"What we're talking about is not just old houses. It's about communities," said Joseph Griffin, Vice President of the Bellefonte Historical and Cultural Association. The BHCA in partnership with the American Philatelic Society and the Centre County Historical Society is hosting its third annual Old House Fair on Friday and Saturday, June 8 and 9, in Bellefonte, PA.      

Also attending are local creative placemakers, including Micah Gursky, Executive Director of the Tamaqua Area Community PartnershipIn addition, Mary Vollero, the proprietor of Mary's Pink Church and Elaine Meder-Wilgus, the owner of Webster's Books and Cafe. Also joining the conversation will be Pat House, Director of the Bellefonte Art Museum and Jim Dunne, Secretary of the Bellefonte Historic Society. The historic organizations in central Pennsylvania created the event for people who love old houses or professionals who need specialized knowledge of historic buildings. This year, the coalition made creative placemaking the focus of its professional agenda. 
   
     Griffin said he looks forward to learning more about how the community can leverage arts and cultural programing to develop Bellefonte, the seat of Centre County. He describes the town as a "sleepy" place, a shadow of its former self during its heyday in the 1870's, when the municipality supported three newspapers. He said he believes that creative placemaking can, "change the quality and texture of people's lives."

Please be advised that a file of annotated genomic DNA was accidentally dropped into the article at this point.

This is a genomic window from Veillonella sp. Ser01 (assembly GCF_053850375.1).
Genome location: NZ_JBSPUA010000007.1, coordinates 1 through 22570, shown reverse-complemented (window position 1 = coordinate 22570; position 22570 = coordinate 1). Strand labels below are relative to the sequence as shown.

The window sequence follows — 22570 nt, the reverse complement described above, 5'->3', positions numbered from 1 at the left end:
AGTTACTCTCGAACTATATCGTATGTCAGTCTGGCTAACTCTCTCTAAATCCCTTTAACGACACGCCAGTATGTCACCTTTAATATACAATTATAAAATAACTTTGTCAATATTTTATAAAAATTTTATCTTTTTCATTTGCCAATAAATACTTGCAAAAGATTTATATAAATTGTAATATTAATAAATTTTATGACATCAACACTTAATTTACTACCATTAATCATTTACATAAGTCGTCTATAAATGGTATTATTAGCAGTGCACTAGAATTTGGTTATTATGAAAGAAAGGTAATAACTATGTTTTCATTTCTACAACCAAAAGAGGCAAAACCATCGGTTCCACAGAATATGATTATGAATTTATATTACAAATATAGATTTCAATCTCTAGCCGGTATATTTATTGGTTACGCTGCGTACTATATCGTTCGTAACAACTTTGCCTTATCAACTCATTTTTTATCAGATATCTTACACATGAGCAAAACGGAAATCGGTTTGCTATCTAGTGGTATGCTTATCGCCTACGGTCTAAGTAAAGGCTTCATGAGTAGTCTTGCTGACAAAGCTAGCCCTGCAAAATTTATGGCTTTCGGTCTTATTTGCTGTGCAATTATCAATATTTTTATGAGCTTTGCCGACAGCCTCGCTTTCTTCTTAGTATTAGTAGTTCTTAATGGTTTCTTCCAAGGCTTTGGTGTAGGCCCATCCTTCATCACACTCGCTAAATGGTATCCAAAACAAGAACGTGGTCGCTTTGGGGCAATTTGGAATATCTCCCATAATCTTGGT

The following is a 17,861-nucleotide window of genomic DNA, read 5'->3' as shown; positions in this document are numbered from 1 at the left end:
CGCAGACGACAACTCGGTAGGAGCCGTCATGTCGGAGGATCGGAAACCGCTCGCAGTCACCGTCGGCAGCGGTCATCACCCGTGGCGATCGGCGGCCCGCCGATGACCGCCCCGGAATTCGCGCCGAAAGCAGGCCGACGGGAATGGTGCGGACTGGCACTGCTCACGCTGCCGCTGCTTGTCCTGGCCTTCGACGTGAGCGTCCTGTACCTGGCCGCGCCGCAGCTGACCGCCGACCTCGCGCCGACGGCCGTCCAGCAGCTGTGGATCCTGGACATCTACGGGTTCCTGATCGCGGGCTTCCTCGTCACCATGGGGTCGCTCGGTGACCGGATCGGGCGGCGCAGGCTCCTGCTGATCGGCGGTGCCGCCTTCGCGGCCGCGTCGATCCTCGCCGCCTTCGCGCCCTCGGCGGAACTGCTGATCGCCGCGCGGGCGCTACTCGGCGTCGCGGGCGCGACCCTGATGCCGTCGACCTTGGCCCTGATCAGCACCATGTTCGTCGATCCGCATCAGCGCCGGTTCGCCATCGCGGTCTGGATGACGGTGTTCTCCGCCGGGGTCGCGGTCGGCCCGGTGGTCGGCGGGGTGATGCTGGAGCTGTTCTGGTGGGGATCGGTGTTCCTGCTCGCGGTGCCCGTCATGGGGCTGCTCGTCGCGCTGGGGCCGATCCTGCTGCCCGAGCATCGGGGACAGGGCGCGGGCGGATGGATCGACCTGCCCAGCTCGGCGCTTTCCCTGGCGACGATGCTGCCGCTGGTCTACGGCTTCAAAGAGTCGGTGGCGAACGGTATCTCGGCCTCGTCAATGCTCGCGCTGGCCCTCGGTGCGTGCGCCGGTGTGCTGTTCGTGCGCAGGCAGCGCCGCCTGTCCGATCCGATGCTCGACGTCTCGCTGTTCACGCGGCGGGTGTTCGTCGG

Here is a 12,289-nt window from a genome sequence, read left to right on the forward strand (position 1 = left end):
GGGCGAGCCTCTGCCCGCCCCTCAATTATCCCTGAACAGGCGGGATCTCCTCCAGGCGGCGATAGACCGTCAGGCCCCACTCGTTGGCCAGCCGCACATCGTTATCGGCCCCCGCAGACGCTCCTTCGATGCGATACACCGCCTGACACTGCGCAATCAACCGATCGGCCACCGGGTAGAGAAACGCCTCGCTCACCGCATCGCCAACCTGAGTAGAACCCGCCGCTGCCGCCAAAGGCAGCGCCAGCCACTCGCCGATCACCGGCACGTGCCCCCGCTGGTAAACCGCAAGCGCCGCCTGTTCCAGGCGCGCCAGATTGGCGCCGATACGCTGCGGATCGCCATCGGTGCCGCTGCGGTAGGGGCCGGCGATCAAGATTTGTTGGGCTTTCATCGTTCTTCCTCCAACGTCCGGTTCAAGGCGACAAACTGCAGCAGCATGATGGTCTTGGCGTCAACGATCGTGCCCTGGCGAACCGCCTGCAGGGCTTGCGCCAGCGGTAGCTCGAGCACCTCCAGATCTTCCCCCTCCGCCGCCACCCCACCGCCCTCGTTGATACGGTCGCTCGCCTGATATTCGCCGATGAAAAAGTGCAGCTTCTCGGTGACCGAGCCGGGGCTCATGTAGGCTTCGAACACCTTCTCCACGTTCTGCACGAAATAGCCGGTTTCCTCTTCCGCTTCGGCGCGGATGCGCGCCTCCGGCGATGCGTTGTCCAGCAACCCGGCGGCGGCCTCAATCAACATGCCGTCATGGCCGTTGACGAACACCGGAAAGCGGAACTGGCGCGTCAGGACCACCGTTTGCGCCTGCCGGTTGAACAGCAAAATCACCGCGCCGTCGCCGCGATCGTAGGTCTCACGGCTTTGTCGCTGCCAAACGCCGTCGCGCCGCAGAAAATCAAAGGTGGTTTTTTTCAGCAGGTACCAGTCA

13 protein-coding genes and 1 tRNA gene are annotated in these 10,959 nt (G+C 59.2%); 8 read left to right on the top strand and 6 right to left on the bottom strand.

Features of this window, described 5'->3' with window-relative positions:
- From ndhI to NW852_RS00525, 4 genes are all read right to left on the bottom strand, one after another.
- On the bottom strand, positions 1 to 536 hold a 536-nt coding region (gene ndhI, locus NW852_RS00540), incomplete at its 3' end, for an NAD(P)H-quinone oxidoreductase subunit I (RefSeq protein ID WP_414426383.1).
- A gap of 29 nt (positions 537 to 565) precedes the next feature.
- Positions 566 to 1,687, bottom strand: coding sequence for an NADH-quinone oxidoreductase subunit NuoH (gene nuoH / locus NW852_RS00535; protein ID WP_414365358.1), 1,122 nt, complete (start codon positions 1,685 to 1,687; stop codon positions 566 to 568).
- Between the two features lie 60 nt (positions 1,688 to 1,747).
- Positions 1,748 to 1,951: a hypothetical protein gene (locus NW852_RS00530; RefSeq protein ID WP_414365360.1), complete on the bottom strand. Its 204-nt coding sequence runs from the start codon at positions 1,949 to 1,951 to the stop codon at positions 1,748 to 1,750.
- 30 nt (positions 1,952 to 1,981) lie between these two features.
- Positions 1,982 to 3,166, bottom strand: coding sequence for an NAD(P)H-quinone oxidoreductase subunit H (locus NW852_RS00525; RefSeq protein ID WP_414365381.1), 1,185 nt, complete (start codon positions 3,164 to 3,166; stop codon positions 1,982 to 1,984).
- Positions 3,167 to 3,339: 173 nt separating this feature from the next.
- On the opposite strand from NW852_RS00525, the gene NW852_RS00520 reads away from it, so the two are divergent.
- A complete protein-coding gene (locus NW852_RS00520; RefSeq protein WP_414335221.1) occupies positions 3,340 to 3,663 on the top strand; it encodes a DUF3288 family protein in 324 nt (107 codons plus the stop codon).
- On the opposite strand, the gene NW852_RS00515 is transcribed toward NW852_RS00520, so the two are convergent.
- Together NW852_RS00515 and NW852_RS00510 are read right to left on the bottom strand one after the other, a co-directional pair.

Centre County Bank Building
Photo by Keith Koch


Griffin said he has witnessed some impressive transformations brought about by creative placemakers. The town of Millheim, for example, was a sleepy place until a local proprietor opened up a cafe and began featuring musical performances and an art gallery, Griffin said. "The town has a little bit of life now because it’s kind of a cool place to be," Griffin said. Millheim had an estimated population of fewer than 1,000 residents, according to U.S. Census estimates for 2016. It is part of the State College, Pennsylvania Metropolitan Statistical Area and also has a historic district listed with the Centre County Historical Society. 

Mary Vollero, one of the presenters at the Friday program, purchased an old church in Fleming, PA, painted it pink and began hosting yoga classes and art and music events. Elaine Meder-Wilgus did something similar with Webster's Books and Cafe in State College. 

      The coalition of historic associations revived the tradition of the Old House Fair three years ago after a decades-long hiatus, Griffin said. The professional program grew out of a need and desire to provide information to professionals who deal with old structures in the course of their work; lawyers, commissioners and architects. In prior years, the professional portion focused on financing historic renovation projects or the intricacies of tax and historic preservation codes. The Saturday itinerary is intended more for homeowners looking to troubleshoot issues with their old homes. 
      Griffin said he hopes to learn more about creative placeamaking and how it can invigorate his community. "We all hope for some wonderful transformation to occur."